15 qanats, enduring heritage of Iranians listed by UNESCO, under restoration

TEHRAN – Restoration work has commenced on 15 Persian qanats, ancient subterranean aqueduct systems for supplying water, which is listed as World Heritage by UNESCO since 2016.

15 qanats, which are situated in Fanuj county of Sistan-Baluchestan province, southeast Iran, have undergone restoration with the participation of local farmers aimed to increase irrigation, Young Journalists Club reported.

The Ministry of Agriculture, for its part, has allocated 40 billion rials (some $80,000) to the restoration project.

Fanuj county is home to about 220 qanats, the report said.

Such man-carved subterranean aqueducts are of very high importance for the nation, as they supported agricultural and permanent settlements for millennia in arid and semi-arid regions of the Iranian plateau.

That enduring heritage of Iranians is a magnificent example of a technological ensemble illustrating significant stages in the rich history of Iran.

According to all experts, qanat is a culture, a top way to irrigate and live in desert areas, which experience high temperatures in summer.

As mentioned by UNESCO, qanats provide exceptional testimony to cultural traditions and civilizations in desert areas with an arid climate.

Technically speaking, qanats rely on snow-fed streams, which flow down the foothills of surrounding mountains channeling through sloping aqueducts, often over far distances to discharge into the city’s underground reservoirs or ab-anbars. Such constructions are still in practice, many of which were made from the 13th century onwards.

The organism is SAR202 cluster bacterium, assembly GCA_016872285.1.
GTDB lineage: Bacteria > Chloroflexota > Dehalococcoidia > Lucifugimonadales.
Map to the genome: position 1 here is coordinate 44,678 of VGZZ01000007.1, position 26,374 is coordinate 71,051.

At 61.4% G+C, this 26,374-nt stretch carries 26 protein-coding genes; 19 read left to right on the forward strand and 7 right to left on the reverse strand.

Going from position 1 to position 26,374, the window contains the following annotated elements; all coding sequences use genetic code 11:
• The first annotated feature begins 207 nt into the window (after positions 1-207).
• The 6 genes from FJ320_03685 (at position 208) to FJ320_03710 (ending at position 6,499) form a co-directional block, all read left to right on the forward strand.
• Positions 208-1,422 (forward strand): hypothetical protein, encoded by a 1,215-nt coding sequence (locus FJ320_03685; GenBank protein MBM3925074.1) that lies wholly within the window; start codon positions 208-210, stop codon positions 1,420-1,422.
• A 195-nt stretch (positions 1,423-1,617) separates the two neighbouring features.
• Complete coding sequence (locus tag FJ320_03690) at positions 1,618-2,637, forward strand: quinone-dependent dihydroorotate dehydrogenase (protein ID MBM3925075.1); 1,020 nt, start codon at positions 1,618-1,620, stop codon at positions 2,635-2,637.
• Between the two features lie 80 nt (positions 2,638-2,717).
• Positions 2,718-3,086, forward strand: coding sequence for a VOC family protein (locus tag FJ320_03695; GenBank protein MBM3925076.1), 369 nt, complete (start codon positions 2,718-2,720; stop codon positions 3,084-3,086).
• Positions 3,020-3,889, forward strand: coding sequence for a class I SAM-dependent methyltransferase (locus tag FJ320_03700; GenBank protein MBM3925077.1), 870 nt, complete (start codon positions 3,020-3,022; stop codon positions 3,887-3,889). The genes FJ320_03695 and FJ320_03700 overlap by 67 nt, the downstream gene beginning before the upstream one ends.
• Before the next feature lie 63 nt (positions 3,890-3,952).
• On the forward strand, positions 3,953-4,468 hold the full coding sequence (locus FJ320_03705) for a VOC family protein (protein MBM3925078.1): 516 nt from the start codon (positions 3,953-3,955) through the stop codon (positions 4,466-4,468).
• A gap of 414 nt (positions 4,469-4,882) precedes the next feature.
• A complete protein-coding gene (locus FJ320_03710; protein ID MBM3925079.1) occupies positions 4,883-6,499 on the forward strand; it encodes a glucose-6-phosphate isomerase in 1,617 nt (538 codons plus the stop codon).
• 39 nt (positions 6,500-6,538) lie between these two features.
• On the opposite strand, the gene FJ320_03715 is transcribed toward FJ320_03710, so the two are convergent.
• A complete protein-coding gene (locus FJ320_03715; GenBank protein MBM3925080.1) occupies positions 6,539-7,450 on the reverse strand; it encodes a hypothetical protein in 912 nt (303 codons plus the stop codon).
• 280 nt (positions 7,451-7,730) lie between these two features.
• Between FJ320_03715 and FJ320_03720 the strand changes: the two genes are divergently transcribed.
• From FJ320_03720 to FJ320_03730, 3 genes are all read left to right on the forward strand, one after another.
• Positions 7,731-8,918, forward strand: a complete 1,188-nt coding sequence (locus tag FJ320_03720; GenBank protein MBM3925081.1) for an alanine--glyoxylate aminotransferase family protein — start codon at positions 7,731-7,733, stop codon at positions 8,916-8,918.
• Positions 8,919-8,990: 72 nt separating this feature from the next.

It works based on complex calculations and exceptional architectural qualities as water is collected and transported by mere gravity over long distances and these transport systems were maintained over centuries and, at times, millennia. The qanat system enabled settlements and agriculture but also inspired the creation of a desert-specific style of architecture and landscape involving not only the qanats themselves, but their associated structures, such as water reservoirs, mills, irrigation systems, and gardens.

When it comes to architectural elements, each qanat comprises an almost horizontal tunnel collecting water from an underground water source, usually an alluvial fan, into which a mother well is sunk to the appropriate level of the aquifer. Well-shafts are sunk at regular intervals along the route of the tunnel to enable the removal of spoil and allow ventilation. These appear as craters from above, following the line of the qanat from the water source to the agricultural settlement. The water is transported along underground tunnels, so-called koshkan, using gravity due to the gentle slope of the tunnel to the exit (mazhar), from where it is distributed by channels to the agricultural land of the shareholders.

Furthermore, the levels, gradient, and length of the qanat are calculated by traditional methods requiring the skills of experienced qanat workers and have been handed down over centuries. Many qanats have sub-branches and water access corridors for maintenance purposes, as well as dependent structures including rest areas for the qanat workers, public and private hammams, reservoirs, and watermills. The traditional communal management system still in place allows equitable and sustainable water sharing and distribution.

Qanats continue to provide the essential resource water sustaining Iranian settlements and gardens and remain maintained and managed through traditional communal management systems, the UN body says.


Source: Tehran Times